Anomaly #3
[Brass Ring Productions $2.50 US B&W]
Written & Illustrated by Various
Click Here For A Sample Page

Anomaly #3I’ve got to applaud the guys (and gal) who put out Anomaly. They’ve published three issues of an anthology title and managed to find creators who’ll not only produce work but produce work of a surprisingly high quality overall.

The strongest of the seven stories appear first. In “Champion” Caleb Gerard explores the problems a super-hero who also happens to be mayor of a large city might face. The premise and the characters were intriguing enough that I would like to see the story expand into a stand-alone issue or series. The pencils by Bobby Breed and inks by Jay Leisten & Julio Naran are solid especially when it comes to handling the action sequences.

The second story, “Along the Foggy Trail” by Dennis Shumate was a western with a Twilight Zone twist ending. My only complaint with this story was that I figured out the twist ending far too early. The artwork by Seaward Tuthill was beautifully detailed and reminiscent of a much rougher and less polished John Severin. I’d love to see more comic work from this artist in the future.

“Sworn Enemies,” written by Raymond E. Brown, was an amusing look at a super-hero being deposed. Not removed from his position of power, but deposed by lawyers. The super-hero in question, Donar, is a Norse god of Thunder and full of the regal majesty of his position. Reading the interplay between him and the opposing counsel was a hoot. Jacob Bear’s artwork in this story was influenced by the Jim Lee/Marc Silvestri School of character design, which sometimes made it difficult to differentiate between characters. A skilled inker could give Bear’s artwork a more polished look and perhaps bring solidity to his figures.

Johnny Lowe’s “Artifacts” was an origin story for a geeky high school teen as she discovers her link to some recently discovered mysterious artifacts. The pacing was a little rushed for me but I realize they’re trying to cram as much as they can in a few pages. Here was another concept that could hold its own as a comic series. Richard Garcia’s art was chock full of background details and each of his characters was distinctive. It was also refreshing to see characters that looked like real people.

“Year of the Boar” by Dan Hoagland with artwork by Corey Peery ended up being the weakest of the issue. It was told without words and involved two martial artists battling in an outdoor arena with the end result being a statement about the United State’s two party political system. The artwork was very rough and consisted mainly of panels of the two martial arts guys posing and fighting. There wasn’t much of a story here and the artwork wasn‘t of a high enough quality to carry the plot.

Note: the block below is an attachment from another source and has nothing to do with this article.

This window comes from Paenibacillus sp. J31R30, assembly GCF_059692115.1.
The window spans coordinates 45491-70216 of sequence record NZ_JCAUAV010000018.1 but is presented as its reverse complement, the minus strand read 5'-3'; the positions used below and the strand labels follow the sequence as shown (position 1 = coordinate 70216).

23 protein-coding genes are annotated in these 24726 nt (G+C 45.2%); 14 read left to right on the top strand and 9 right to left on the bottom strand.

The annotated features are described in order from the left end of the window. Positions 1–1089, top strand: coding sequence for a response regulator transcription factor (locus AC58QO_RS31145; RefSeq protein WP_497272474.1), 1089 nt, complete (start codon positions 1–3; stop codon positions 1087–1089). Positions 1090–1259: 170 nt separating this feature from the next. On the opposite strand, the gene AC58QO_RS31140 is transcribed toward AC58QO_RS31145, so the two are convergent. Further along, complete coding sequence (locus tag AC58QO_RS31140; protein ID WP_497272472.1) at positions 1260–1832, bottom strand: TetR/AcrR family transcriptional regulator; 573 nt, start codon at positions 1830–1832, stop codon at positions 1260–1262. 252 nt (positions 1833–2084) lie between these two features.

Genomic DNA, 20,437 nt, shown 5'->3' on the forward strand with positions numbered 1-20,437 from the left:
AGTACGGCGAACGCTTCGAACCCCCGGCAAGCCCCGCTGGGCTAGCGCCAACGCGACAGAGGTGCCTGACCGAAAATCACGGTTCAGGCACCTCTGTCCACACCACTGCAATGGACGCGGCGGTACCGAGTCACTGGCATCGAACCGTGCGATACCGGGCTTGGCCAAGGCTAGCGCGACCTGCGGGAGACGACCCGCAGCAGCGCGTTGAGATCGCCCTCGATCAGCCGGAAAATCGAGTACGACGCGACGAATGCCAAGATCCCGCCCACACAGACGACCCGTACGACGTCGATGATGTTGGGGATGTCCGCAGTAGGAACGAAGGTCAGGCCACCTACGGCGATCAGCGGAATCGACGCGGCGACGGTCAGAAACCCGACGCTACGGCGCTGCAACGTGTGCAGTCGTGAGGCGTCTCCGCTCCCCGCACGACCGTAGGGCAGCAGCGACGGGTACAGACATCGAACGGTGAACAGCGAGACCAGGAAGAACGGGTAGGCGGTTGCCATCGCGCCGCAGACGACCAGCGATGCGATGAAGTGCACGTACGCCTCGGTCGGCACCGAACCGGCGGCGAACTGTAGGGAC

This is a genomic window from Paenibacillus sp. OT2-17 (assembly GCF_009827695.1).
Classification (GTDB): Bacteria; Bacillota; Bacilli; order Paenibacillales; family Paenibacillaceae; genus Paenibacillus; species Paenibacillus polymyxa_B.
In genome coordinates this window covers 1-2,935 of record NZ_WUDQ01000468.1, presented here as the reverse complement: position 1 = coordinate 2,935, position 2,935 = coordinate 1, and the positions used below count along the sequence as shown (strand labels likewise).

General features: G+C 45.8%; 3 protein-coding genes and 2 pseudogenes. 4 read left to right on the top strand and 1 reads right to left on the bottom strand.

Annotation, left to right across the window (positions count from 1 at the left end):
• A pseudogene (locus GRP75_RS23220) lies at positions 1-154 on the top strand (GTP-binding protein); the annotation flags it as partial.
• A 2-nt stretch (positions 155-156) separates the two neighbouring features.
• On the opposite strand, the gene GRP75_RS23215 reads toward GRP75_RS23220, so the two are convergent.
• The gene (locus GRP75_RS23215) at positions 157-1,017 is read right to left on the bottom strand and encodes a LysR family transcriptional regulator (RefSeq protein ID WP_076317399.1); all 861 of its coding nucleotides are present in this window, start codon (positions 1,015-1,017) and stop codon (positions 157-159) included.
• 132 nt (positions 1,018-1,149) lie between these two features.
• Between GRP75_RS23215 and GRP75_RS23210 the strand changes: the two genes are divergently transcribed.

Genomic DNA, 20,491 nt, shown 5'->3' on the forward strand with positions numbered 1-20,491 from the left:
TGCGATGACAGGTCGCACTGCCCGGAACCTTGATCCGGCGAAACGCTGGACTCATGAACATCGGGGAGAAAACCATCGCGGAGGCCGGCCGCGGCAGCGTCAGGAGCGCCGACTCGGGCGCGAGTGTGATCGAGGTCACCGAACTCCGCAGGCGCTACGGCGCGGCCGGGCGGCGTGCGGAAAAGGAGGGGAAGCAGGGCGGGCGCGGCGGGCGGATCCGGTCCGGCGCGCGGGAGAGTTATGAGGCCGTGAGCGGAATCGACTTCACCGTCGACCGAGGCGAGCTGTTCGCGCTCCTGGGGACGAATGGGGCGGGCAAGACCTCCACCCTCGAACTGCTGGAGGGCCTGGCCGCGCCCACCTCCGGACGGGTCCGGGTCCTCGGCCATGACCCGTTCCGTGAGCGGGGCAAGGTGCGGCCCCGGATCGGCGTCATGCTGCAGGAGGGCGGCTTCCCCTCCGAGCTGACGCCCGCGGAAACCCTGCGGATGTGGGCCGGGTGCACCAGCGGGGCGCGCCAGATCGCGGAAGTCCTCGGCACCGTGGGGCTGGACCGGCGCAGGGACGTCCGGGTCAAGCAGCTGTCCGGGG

Another foray into the super-hero genre by Ellen Topkis, “The Fire Brand,” had the potential to be really good but I felt like I’d been dumped in the middle of this world and what little was explained was told with dialogue that was too snappy for its own good. One page of panels in particular was so dialogue heavy I got lost among the word balloons. This one was really hurt by the anthology format. With more pages the artist could have spread the conversations out over several pages thus keeping the reader from getting way too confused. As it was I felt like I was dumped in the middle of your average Image Comics team super-hero book full of inter-changeable heroes and villains with no real connection to the people or the world they inhabit.

This story, though short, also ended up with two different artists. Fabian Chow illustrated the bulk of the story. Chow’s art seemed to be influenced by Travis Charest’s figure work, and except for those word balloon crowded panels, was a highlight of the story. Julio Naran handles the last two pages and the change in styles was noticeable. Naran’s work wasn't near as polished and looked amateurish next to Chow‘s.

“Lapse,” written and inked by Daniel R. Wickline told the tale of a time-traveling hit man. I really liked the artwork on this story. Mikel Whelan’s layouts were good and brought this rather pedestrian story up a notch or two.

It’s tough to sell an anthology title especially in today’s crowded market but Anomaly does a good job of giving the reader an entertaining mix of stories and at only $2.50 for 56 pages you definitely get more good stuff than bad.

If you’d like to give this issue a try and can’t find it at your local comic shop write to Brass Ring Productions. 1152 West 24th Street, #1, San Pedro, CA 90731. Or e-mail them at BrssRngCmx@aol.com.